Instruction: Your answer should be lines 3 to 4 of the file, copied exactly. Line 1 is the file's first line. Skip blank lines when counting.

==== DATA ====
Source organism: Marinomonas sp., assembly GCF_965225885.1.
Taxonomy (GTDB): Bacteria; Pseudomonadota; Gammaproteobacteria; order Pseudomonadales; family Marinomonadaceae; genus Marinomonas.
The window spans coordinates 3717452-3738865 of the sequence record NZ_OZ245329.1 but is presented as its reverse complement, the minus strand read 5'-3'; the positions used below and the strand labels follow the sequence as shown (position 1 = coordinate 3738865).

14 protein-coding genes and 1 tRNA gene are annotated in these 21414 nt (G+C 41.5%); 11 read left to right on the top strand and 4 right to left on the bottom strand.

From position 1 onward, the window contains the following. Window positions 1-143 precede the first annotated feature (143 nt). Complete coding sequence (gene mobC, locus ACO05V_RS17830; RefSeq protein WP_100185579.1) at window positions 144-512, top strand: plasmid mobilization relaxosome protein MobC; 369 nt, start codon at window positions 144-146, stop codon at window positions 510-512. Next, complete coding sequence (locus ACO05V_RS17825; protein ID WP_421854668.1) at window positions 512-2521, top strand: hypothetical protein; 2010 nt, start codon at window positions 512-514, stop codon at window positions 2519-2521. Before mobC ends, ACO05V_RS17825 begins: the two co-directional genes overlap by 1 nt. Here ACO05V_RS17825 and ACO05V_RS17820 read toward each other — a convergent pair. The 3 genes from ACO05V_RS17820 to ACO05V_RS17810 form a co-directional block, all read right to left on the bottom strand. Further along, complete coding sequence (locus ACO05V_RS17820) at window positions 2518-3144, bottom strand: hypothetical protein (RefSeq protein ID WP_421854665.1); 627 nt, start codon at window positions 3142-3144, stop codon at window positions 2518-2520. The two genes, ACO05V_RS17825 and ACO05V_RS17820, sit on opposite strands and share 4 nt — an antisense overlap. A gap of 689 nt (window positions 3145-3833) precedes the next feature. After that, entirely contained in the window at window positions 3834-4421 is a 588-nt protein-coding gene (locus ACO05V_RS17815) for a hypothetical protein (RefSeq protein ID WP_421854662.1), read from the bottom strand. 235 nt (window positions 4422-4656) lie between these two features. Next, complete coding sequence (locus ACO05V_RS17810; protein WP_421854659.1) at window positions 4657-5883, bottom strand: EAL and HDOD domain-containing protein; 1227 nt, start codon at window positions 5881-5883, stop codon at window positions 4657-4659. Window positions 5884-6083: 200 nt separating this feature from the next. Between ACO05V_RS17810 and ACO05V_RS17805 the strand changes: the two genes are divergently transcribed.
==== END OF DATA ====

The window spans coordinates 3717452-3738865 of the sequence record NZ_OZ245329.1 but is presented as its reverse complement, the minus strand read 5'-3'; the positions used below and the strand labels follow the sequence as shown (position 1 = coordinate 3738865).

14 protein-coding genes and 1 tRNA gene are annotated in these 21414 nt (G+C 41.5%); 11 read left to right on the top strand and 4 right to left on the bottom strand.